Many retired expats and other foreigners relocate here and are completely unaware of how dangerous some of the country’s roads become during the rainy or season. This partially due to the fact that a good number of them do not read the Spanish newspapers or watch the weather reports on local TV.
Costa Rica is a mountainous country and traveling from one place to another by automobile often involves using roads that are difficult to negotiate at certain times of the year. A recent tragedy involving a passenger bus really brought this situation to light.
The six main roads in Costa Rica which can expose unsuspecting drivers to dangerous road conditions are:
- The first one is the road that links San José to Nicaraguan border to the north. The stretch called the Cambronero is especially worrisome because of recurrent landslides.
- Route 2 that connects San José with the southern zone of the country and the Panamanian borderer also has its issues. This especially true of a mountainous tow-lane stretch called “El Cerro de la Muerte.” At times, it is shrouded in fog, can be affected by landslides and sinking pavement.
- Route 32 which joins San José with the Caribbean coast is also a doozy. There is a stretch that runs through a mountainous rain forest, and at times there is poor visibility because of thick fog. Also, when it really rains hard, water can cascade onto the highway making it extremely dangerous to drive. The other problem are the large trucks that often slow down traffic. Furthermore, passing other cars here can be like playing Russian Roulette at times.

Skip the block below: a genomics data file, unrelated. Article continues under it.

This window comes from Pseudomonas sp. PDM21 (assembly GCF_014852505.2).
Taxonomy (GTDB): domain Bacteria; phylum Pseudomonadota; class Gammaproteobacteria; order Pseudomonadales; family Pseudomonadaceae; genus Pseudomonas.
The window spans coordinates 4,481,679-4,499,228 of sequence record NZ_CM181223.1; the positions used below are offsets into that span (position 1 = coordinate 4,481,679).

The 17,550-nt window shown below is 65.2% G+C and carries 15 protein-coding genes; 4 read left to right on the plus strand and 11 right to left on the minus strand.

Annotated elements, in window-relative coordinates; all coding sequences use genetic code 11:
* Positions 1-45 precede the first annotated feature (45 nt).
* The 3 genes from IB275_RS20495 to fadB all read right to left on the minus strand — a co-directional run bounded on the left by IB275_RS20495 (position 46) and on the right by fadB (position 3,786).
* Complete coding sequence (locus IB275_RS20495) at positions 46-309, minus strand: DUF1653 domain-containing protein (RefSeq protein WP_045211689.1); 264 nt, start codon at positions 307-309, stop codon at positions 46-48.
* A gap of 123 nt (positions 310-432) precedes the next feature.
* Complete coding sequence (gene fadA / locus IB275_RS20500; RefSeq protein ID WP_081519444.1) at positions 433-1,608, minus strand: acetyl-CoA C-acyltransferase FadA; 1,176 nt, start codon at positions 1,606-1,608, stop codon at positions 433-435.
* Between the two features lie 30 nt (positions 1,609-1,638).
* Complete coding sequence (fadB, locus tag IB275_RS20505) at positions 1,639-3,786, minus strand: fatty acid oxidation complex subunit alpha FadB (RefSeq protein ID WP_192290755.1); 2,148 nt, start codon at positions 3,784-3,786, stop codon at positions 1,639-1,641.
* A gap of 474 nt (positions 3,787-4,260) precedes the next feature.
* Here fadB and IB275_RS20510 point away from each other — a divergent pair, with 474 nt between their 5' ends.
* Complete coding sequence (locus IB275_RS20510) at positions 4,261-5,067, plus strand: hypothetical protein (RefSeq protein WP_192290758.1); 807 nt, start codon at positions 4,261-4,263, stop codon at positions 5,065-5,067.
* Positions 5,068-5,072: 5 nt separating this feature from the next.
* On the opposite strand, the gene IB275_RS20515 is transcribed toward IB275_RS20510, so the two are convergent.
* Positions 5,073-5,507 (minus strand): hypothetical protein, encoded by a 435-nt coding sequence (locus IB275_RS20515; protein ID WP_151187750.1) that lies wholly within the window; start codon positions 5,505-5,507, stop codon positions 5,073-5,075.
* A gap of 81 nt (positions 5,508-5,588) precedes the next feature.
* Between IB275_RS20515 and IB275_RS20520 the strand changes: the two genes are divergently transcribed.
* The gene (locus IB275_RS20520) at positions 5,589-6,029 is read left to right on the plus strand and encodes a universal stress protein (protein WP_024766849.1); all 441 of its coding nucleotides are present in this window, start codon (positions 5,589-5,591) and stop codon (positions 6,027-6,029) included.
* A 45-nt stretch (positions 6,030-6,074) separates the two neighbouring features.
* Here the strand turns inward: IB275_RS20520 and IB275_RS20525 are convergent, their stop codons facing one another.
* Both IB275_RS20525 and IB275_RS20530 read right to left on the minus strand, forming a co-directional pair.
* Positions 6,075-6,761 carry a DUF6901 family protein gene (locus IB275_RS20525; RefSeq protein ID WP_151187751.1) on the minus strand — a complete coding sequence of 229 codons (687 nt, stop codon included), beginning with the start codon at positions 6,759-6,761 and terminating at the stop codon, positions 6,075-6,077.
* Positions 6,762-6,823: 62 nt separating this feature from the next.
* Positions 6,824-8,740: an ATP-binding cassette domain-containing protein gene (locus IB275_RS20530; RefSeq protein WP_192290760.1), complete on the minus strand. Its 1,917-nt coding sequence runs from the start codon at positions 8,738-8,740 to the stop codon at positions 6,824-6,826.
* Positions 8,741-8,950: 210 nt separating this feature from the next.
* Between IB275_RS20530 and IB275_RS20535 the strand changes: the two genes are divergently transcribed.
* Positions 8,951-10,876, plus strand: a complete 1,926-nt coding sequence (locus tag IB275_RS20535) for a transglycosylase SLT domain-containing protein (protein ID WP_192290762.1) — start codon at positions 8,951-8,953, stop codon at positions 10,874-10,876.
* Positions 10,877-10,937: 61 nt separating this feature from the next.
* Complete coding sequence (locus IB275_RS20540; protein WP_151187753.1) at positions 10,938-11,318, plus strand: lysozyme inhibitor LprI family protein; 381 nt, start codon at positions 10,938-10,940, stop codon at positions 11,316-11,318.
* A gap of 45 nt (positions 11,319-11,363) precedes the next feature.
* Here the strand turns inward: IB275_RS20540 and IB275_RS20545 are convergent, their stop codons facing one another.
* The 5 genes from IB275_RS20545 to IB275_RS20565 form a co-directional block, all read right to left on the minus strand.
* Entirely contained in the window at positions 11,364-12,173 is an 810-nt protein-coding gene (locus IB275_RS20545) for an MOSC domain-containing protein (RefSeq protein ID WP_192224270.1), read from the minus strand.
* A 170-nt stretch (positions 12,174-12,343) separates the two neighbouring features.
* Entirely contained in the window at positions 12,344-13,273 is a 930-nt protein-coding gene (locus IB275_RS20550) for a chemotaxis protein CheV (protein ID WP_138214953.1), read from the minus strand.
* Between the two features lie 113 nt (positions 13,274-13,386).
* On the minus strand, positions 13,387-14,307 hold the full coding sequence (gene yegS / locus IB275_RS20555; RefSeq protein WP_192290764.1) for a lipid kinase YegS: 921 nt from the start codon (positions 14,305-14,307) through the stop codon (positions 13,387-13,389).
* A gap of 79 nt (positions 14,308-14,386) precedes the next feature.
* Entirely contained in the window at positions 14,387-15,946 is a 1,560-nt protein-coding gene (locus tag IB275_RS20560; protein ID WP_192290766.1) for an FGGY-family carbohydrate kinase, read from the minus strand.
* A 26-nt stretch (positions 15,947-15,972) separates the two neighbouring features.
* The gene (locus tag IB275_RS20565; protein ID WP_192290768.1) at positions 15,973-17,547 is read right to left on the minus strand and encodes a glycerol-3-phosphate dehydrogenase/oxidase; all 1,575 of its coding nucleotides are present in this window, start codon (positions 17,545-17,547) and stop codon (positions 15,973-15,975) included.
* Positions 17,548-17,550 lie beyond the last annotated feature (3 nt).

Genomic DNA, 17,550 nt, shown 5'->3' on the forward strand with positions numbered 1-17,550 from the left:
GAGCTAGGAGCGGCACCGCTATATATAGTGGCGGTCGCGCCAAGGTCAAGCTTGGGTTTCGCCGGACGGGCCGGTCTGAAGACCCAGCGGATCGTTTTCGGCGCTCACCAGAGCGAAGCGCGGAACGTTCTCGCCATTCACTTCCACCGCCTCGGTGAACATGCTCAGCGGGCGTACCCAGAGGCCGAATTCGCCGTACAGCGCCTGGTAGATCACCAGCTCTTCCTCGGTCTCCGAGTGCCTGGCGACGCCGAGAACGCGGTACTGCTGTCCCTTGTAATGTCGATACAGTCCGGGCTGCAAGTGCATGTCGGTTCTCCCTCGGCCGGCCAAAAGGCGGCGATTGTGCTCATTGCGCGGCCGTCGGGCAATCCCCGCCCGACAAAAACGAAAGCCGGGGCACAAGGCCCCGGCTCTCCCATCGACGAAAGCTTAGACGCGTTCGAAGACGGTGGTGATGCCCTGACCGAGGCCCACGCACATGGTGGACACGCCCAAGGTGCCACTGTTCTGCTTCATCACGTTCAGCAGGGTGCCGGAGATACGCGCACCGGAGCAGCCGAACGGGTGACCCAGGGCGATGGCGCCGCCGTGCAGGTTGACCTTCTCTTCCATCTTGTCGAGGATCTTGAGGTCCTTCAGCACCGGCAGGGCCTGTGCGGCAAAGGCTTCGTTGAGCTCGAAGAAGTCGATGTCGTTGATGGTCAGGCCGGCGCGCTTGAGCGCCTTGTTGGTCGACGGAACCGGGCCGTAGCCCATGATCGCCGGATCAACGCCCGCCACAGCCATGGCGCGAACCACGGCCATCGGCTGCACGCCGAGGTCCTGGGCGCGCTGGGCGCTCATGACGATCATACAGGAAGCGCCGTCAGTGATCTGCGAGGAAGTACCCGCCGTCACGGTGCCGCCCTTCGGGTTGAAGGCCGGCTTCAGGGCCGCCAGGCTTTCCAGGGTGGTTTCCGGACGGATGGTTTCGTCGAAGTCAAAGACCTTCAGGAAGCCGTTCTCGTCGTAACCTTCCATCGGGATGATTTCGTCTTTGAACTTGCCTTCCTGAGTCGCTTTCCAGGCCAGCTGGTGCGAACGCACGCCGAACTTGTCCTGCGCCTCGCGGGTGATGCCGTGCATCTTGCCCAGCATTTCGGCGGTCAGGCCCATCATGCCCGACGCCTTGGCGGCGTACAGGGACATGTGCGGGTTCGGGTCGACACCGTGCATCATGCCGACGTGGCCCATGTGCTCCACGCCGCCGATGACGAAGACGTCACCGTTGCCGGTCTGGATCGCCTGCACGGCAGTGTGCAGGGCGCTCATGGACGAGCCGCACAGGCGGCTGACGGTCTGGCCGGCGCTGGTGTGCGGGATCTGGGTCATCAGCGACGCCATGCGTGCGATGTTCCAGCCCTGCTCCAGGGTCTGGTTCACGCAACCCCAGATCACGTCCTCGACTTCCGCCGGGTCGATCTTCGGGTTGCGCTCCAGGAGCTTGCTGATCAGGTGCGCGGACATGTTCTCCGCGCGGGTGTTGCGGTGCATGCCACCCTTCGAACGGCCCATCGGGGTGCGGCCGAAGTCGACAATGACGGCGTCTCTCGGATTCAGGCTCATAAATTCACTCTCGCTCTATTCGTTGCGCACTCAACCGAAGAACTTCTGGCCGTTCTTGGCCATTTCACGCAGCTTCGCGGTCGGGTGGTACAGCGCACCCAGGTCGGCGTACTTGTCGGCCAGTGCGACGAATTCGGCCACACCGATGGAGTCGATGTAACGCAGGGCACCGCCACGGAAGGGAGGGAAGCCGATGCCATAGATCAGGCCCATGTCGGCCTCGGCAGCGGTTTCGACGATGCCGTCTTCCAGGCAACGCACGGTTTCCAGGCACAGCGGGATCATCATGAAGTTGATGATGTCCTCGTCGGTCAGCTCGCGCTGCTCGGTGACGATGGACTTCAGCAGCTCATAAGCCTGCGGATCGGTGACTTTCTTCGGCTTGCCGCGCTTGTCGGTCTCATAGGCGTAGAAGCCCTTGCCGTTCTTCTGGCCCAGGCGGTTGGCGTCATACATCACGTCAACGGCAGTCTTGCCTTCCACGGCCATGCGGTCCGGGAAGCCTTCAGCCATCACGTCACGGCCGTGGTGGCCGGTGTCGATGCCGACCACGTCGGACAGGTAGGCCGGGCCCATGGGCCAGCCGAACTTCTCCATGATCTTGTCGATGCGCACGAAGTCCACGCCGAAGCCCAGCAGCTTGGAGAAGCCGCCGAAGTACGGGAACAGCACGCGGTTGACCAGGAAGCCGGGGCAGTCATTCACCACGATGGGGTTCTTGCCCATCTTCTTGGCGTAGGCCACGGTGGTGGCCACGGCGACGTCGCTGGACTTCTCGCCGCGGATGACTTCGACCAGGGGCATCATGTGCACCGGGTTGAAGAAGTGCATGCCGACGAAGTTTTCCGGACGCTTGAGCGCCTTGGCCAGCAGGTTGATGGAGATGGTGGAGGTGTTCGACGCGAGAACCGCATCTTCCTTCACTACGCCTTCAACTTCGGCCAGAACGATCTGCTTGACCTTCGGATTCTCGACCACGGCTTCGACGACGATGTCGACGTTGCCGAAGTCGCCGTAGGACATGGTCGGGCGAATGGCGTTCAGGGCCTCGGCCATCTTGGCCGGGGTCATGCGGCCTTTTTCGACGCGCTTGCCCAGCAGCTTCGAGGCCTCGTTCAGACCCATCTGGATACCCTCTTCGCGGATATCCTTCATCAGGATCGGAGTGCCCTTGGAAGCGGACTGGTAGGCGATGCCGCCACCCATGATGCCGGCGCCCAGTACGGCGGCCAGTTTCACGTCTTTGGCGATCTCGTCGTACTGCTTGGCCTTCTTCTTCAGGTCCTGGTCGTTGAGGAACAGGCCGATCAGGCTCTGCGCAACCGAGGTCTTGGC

- Traveling on Highway 126 that passes through Vara Blanca can be challenging due to the quantity of rain and mudslides.
- Route 10 which connects the city of Cartago and Turrialba is another gem that has many dangerous sections.
- Highway 27 that goes from San José to Caldera on the Pacific Coast can also poses problems for drivers. There areas where walls of rock have had to be reinforced repeatedly with concrete because of the copious amount of precipitation and erosion.
In addition to the main highways there are smaller roads that can also be extremely hazardous during the country’s rainy season.: Route 239 and 317 which are in the vicinity of the town of Puriscal, 141 that goes to Zarcero, 118 near to the Poás Volcano in Alajuela and 209 in the Acosta area.
The Costa Rican government is aware that something must be done about these problem areas, but does not have the resources to invest in improving the infrastructure at this time. The only solutions is to exercise extreme caution if you have driving during the raining season, listen to the weather reports and if possible, avoid driving on dangerous roads.
About the Author
Christopher Howard has lived in the country over 40 years, is a Costa Rican citizen, Costa Rica’s foremost relocation expert and has been conducting monthly relocation/retirement tours to Costa Rica for 30 years. See www.liveincostarica.com. He is also the author of the one- of-a-kind bestselling, “New Golden Door to Retirement and Living in Costa Rica — the official guide to relocation” and the “Guide to Costa Rican Spanish,” that may be purchased through: www.costaricabooks.com or www.amazon.com